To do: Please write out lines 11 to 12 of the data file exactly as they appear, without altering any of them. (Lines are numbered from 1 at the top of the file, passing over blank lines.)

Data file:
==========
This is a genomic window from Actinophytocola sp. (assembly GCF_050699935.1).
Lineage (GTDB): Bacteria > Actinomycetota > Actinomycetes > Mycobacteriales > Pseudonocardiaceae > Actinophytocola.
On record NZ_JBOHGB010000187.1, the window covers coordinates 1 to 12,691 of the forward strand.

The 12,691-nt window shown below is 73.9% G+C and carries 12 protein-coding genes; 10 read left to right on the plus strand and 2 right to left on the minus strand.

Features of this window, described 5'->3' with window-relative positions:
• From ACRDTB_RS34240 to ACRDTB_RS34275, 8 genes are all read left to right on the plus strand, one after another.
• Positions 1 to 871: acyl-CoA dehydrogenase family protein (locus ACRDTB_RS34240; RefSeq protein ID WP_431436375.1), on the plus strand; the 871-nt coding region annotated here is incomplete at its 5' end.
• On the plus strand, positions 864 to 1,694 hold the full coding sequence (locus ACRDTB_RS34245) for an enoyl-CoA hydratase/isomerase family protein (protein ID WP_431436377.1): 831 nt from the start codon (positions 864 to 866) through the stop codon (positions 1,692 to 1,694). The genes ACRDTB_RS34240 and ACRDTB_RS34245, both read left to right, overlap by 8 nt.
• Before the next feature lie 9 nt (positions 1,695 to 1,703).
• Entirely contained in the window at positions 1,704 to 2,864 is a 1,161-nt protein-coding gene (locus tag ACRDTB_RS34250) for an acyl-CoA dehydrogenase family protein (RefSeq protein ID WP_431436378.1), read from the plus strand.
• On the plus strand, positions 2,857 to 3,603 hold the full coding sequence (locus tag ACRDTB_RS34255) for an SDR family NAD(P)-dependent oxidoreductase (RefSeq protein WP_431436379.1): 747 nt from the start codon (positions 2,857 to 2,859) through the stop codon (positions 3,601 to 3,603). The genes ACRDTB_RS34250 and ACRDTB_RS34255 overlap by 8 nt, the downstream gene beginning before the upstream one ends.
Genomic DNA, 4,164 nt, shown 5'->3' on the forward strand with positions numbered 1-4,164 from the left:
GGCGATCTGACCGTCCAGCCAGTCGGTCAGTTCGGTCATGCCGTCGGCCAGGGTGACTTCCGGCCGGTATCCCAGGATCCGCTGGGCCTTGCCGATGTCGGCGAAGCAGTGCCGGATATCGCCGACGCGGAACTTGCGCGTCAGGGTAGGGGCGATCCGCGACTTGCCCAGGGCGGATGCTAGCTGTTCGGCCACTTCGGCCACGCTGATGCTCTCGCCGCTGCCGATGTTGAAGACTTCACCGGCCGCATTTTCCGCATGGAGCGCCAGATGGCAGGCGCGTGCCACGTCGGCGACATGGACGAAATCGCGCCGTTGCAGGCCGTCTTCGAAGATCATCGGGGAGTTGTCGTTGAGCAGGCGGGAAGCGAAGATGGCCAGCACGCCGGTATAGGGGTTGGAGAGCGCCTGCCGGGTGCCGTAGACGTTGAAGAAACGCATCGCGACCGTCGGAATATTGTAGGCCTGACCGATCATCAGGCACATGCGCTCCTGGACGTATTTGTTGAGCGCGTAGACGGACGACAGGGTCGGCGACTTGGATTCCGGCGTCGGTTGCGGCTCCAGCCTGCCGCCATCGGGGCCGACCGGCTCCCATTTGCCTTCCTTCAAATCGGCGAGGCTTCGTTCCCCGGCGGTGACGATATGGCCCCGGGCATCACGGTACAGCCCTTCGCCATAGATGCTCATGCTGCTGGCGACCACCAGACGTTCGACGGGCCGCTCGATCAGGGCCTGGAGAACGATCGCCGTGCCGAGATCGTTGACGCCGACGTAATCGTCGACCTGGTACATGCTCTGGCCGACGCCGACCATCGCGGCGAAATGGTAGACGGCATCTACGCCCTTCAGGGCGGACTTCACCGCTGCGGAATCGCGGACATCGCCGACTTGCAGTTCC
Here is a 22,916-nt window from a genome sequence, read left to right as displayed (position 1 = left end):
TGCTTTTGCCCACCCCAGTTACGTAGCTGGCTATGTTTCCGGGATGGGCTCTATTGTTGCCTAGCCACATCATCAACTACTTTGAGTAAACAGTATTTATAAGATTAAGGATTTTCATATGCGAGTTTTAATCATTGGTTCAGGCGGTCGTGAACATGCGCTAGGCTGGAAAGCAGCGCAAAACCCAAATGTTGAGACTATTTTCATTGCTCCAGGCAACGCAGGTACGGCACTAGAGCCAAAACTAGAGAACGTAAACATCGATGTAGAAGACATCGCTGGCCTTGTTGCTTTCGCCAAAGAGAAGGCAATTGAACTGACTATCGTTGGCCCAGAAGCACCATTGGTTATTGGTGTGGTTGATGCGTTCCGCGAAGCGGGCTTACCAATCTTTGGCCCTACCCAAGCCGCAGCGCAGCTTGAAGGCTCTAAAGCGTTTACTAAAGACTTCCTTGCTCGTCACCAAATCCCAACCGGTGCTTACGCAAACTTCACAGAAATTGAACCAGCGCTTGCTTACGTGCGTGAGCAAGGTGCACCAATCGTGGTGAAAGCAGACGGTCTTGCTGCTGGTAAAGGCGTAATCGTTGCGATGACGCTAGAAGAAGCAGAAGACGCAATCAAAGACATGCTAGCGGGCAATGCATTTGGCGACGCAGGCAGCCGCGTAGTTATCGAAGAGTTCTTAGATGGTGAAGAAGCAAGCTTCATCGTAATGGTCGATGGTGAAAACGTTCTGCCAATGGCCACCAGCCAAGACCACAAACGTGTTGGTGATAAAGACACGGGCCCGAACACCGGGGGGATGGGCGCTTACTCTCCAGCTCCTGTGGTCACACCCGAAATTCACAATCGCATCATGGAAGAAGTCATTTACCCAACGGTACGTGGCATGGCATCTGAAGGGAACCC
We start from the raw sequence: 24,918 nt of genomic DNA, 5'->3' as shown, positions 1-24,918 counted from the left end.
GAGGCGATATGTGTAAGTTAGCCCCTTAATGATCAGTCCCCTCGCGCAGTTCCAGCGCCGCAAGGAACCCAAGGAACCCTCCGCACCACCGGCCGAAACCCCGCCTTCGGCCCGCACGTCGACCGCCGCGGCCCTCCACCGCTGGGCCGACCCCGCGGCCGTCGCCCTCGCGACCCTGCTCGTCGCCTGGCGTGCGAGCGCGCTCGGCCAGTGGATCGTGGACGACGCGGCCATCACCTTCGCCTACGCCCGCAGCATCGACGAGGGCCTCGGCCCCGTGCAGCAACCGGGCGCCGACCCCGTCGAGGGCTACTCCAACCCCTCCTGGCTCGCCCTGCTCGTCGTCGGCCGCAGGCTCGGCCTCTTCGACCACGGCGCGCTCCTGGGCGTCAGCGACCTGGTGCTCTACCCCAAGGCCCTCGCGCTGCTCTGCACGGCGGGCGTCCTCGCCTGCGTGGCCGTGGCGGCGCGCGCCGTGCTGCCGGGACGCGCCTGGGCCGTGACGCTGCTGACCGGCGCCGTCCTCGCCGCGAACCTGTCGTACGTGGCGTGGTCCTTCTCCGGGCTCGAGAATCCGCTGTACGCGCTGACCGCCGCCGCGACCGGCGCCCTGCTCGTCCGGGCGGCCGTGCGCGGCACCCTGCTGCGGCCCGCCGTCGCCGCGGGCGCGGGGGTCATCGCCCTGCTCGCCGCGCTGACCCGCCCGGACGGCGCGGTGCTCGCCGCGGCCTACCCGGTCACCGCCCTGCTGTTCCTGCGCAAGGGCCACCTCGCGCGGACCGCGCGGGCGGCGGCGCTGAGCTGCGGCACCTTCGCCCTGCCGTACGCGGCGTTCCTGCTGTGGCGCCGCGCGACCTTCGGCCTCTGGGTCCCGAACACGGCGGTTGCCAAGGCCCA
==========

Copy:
• On the plus strand, positions 2,857 to 3,603 hold the full coding sequence (locus tag ACRDTB_RS34255) for an SDR family NAD(P)-dependent oxidoreductase (RefSeq protein WP_431436379.1): 747 nt from the start codon (positions 2,857 to 2,859) through the stop codon (positions 3,601 to 3,603). The genes ACRDTB_RS34250 and ACRDTB_RS34255 overlap by 8 nt, the downstream gene beginning before the upstream one ends.
Genomic DNA, 4,164 nt, shown 5'->3' on the forward strand with positions numbered 1-4,164 from the left: